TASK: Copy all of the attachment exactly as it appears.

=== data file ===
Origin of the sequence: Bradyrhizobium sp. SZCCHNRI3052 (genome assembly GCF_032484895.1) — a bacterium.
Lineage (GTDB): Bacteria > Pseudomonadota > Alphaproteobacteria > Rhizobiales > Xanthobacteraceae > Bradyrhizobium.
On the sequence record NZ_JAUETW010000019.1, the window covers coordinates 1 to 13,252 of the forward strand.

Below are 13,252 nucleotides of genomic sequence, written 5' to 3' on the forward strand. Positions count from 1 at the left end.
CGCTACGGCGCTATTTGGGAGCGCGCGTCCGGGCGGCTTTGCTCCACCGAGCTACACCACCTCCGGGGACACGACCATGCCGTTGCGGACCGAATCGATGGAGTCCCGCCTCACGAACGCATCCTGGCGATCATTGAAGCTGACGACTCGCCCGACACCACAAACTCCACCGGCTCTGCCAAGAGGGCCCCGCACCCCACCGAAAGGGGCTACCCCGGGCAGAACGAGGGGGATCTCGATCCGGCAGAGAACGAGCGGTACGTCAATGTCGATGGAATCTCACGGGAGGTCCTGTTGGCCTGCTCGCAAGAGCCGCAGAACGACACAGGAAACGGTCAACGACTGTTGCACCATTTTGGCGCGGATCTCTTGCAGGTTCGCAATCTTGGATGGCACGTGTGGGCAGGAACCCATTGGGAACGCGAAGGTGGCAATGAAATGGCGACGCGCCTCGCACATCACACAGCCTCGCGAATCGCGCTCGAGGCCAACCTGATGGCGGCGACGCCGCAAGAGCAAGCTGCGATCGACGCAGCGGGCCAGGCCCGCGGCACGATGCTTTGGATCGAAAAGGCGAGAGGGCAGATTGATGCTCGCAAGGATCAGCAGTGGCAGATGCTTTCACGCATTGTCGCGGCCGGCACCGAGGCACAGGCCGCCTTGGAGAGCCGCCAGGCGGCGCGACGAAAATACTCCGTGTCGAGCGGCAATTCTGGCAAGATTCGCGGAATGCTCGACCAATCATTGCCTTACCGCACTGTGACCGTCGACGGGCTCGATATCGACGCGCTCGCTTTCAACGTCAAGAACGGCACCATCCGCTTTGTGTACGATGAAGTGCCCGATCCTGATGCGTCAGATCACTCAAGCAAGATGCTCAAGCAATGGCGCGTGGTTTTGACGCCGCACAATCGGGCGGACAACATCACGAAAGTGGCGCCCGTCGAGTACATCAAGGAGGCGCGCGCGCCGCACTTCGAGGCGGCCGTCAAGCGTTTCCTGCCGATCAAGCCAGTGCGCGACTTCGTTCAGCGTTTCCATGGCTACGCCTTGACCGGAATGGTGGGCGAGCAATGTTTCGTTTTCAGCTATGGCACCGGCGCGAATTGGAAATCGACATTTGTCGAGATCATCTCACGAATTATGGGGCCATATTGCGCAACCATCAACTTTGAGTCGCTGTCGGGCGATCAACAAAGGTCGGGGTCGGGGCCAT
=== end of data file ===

Origin of the sequence: Bradyrhizobium sp. SZCCHNRI3052 (genome assembly GCF_032484895.1) — a bacterium.
Lineage (GTDB): Bacteria > Pseudomonadota > Alphaproteobacteria > Rhizobiales > Xanthobacteraceae > Bradyrhizobium.
On the sequence record NZ_JAUETW010000019.1, the window covers coordinates 1 to 13,252 of the forward strand.

Below are 13,252 nucleotides of genomic sequence, written 5' to 3' on the forward strand. Positions count from 1 at the left end.
CGCTACGGCGCTATTTGGGAGCGCGCGTCCGGGCGGCTTTGCTCCACCGAGCTACACCACCTCCGGGGACACGACCATGCCGTTGCGGACCGAATCGATGGAGTCCCGCCTCACGAACGCATCCTGGCGATCATTGAAGCTGACGACTCGCCCGACACCACAAACTCCACCGGCTCTGCCAAGAGGGCCCCGCACCCCACCGAAAGGGGCTACCCCGGGCAGAACGAGGGGGATCTCGATCCGGCAGAGAACGAGCGGTACGTCAATGTCGATGGAATCTCACGGGAGGTCCTGTTGGCCTGCTCGCAAGAGCCGCAGAACGACACAGGAAACGGTCAACGACTGTTGCACCATTTTGGCGCGGATCTCTTGCAGGTTCGCAATCTTGGATGGCACGTGTGGGCAGGAACCCATTGGGAACGCGAAGGTGGCAATGAAATGGCGACGCGCCTCGCACATCACACAGCCTCGCGAATCGCGCTCGAGGCCAACCTGATGGCGGCGACGCCGCAAGAGCAAGCTGCGATCGACGCAGCGGGCCAGGCCCGCGGCACGATGCTTTGGATCGAAAAGGCGAGAGGGCAGATTGATGCTCGCAAGGATCAGCAGTGGCAGATGCTTTCACGCATTGTCGCGGCCGGCACCGAGGCACAGGCCGCCTTGGAGAGCCGCCAGGCGGCGCGACGAAAATACTCCGTGTCGAGCGGCAATTCTGGCAAGATTCGCGGAATGCTCGACCAATCATTGCCTTACCGCACTGTGACCGTCGACGGGCTCGATATCGACGCGCTCGCTTTCAACGTCAAGAACGGCACCATCCGCTTTGTGTACGATGAAGTGCCCGATCCTGATGCGTCAGATCACTCAAGCAAGATGCTCAAGCAATGGCGCGTGGTTTTGACGCCGCACAATCGGGCGGACAACATCACGAAAGTGGCGCCCGTCGAGTACATCAAGGAGGCGCGCGCGCCGCACTTCGAGGCGGCCGTCAAGCGTTTCCTGCCGATCAAGCCAGTGCGCGACTTCGTTCAGCGTTTCCATGGCTACGCCTTGACCGGAATGGTGGGCGAGCAATGTTTCGTTTTCAGCTATGGCACCGGCGCGAATTGGAAATCGACATTTGTCGAGATCATCTCACGAATTATGGGGCCATATTGCGCAACCATCAACTTTGAGTCGCTGTCGGGCGATCAACAAAGGTCGGGGTCGGGGCCAT